Bullies stay in the shadows

A better understanding of bullies is essential if the problem is to be tackled effectively, according to the latest findings from researchers.

Further analysis of an international survey on health behaviours among pupils in 35 countries, which was first published last June, "challenges popular preconceptions", Andrew Mellor, manager of the Anti-Bullying Network and Scottish Schools Ethos Network, says.

One example is that being the victim of bullying is often cited as a reason why some children truant. "In fact, the report suggests that children who admitted to bullying others were significantly more likely to report playing truant than either their victims or children not involved in bullying in any way," Mr Mellor states.

The evaluation of the study, which involved 4,400 Scottish pupils in P7, S2 and S4, shows that significantly fewer bullies, 62.4 per cent, reported never skipping school during the term in question, compared with 79.8 per cent of their peers who were neither bullies nor victims.

The figures were even more marked for female bullies, 57.6 per cent of whom said they had never played truant, compared with 81.2 per cent of other girls. For boys, the respective figures were 65.2 per cent and 78.3 per cent.

A briefing paper issued by the Child and Adolescent Health Research Unit at Edinburgh University noted: "While it is necessary to meet the needs of victims, bettering our understanding of bullies and the application of this knowledge to anti-bullying strategies may enhance early intervention which, if successful, could result in a decline in the number of victims."

The researchers say this is particularly important because bullies, as well as their victims, may carry their attitudes and behaviours from school into adulthood.

But their paper points out that we are a considerable way short of understanding the problem. There is no reliable information nationally on why pupils choose to bully others or how long they have been behaving in such a way. There is also a lack of knowledge about whether bullies pick on youngsters their own age, cross-gender bullying, group bullying or regional differences.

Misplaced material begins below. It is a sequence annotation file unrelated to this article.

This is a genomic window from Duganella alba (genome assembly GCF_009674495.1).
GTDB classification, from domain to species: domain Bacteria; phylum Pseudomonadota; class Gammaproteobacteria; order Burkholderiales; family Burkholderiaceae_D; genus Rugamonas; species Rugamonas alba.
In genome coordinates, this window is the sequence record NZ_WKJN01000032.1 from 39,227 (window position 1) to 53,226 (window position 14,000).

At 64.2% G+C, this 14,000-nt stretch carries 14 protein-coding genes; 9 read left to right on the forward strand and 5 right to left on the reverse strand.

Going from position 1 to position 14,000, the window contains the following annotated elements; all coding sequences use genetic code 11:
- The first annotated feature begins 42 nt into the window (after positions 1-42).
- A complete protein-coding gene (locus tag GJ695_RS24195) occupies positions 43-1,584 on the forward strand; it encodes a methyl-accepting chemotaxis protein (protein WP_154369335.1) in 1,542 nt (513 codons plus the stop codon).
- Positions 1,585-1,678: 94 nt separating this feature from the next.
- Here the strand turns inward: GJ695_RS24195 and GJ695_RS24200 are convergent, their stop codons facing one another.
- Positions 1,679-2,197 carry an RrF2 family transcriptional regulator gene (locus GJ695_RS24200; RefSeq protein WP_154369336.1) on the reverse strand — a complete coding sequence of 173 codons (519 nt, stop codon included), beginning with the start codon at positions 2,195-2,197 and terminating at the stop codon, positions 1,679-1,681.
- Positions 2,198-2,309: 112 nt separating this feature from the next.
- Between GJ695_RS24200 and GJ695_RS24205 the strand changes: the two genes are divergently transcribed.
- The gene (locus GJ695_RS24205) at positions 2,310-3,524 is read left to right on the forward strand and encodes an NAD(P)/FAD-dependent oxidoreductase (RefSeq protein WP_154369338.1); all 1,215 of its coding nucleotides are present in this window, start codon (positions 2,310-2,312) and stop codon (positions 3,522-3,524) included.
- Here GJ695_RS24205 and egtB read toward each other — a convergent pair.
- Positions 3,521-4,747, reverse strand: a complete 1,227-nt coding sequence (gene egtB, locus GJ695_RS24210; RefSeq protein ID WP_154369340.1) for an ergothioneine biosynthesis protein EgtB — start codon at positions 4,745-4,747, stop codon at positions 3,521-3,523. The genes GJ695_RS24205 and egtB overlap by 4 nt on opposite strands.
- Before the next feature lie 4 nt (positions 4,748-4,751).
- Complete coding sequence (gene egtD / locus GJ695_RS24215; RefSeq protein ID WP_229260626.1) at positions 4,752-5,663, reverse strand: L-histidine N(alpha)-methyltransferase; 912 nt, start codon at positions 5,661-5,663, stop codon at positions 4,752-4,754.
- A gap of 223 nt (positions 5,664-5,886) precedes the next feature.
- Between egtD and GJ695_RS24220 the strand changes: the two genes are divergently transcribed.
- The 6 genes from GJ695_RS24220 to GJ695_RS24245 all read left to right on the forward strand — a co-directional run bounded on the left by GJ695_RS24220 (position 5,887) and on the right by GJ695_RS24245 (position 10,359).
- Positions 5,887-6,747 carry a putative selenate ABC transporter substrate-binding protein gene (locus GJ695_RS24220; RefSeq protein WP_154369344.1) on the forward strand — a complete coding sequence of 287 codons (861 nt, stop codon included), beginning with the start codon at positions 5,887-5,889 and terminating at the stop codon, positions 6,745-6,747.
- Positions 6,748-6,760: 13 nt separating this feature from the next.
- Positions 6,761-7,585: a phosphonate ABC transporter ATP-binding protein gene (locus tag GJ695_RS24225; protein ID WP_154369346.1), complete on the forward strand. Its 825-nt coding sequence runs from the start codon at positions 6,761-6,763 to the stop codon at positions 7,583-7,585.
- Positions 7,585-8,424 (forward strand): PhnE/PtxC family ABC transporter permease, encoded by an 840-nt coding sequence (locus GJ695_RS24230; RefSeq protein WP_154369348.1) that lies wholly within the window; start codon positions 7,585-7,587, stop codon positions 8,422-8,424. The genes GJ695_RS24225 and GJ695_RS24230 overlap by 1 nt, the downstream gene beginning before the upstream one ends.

Some variations in the extent of the problem between schools may reflect differences in school ethos, the paper states.

Attitudes to school, to teachers and to their peers were also found to be consistently more negative for bullies than for others. Another feature of bullies is that their mothers were less likely to know where they were at night, compared to their fellow pupils.

In another study by the unit, bullies also scored less well on a range of health and behavioural factors. Compared to those who were neither bullies nor victims, they reported being less generally healthy, having more psychological problems, smoking more heavily, being drunk on two or more occasions and using cannabis more frequently.

The researchers comment on "the bravado of bullies, their need to impress others and maintain a certain outward appearance or image". The picture portrayed in the study of their smoking and drinking is in line with this view, they say. "However, it is not in keeping with this theory of image-making that bullies also report poorer psychological wellbeing and general health.

"Should the bravado theory be a sound one, we would expect just the reverse to have been the case."

The briefing paper also notes that, since fewer than half of those who describe themselves as bullies reported poor health or risky behaviour, "this suggests that bullies do not form a homogeneous group and, like other groups, members engage in an array of behaviours".

Social Context of Bullying Behaviours and Bullying: Health, Well-Being and Risk Behaviours. By Leslie Alexander, Candace Currie and Andrew Mellor.

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